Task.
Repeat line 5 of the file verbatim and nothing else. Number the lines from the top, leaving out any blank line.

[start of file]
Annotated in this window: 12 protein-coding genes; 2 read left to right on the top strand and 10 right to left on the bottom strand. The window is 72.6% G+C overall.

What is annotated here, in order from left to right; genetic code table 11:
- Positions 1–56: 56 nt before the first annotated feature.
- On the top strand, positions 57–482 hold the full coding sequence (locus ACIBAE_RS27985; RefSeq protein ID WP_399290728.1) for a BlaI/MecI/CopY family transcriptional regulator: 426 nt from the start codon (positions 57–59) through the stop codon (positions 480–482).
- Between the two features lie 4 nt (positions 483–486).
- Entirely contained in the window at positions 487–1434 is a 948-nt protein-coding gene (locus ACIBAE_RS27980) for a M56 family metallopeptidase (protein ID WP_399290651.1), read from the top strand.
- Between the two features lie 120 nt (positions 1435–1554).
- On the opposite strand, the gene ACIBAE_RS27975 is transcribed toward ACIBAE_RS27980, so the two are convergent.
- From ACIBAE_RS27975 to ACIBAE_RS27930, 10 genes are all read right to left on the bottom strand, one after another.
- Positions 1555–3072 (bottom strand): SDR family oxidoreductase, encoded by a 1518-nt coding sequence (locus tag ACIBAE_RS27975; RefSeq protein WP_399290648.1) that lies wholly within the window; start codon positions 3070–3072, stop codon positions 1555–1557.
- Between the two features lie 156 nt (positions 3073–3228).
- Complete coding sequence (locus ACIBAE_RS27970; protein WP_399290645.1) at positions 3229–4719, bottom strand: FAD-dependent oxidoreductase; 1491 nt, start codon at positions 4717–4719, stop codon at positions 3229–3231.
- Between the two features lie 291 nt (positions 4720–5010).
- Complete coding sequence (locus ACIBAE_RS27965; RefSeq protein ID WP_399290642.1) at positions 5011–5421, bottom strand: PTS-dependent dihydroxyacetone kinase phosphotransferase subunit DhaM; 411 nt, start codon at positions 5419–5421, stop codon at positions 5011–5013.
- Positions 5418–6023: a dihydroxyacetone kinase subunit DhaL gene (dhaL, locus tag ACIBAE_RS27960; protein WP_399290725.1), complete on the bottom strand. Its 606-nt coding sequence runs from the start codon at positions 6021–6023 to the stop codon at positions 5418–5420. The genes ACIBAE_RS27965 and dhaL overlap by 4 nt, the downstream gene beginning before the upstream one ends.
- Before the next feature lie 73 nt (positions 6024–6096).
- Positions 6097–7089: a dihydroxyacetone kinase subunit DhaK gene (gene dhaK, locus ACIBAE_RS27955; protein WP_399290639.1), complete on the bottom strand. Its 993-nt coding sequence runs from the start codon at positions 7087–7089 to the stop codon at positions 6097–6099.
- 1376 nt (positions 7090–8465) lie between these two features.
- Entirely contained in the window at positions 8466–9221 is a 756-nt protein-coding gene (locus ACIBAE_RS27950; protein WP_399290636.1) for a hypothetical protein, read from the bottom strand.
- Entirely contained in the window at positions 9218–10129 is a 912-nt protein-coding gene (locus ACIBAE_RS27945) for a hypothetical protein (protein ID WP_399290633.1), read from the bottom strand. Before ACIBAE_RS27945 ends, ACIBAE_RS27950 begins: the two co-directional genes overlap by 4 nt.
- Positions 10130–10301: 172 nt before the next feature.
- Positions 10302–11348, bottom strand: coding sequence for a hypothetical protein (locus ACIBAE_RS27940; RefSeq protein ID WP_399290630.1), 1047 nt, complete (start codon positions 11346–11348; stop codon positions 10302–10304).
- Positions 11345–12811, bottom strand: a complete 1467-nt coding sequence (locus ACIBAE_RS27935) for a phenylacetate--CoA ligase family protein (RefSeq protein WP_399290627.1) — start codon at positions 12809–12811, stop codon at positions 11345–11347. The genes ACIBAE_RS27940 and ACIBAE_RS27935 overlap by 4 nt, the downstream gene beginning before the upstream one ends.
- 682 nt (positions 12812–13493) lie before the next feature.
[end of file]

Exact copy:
- Between the two features lie 4 nt (positions 483–486).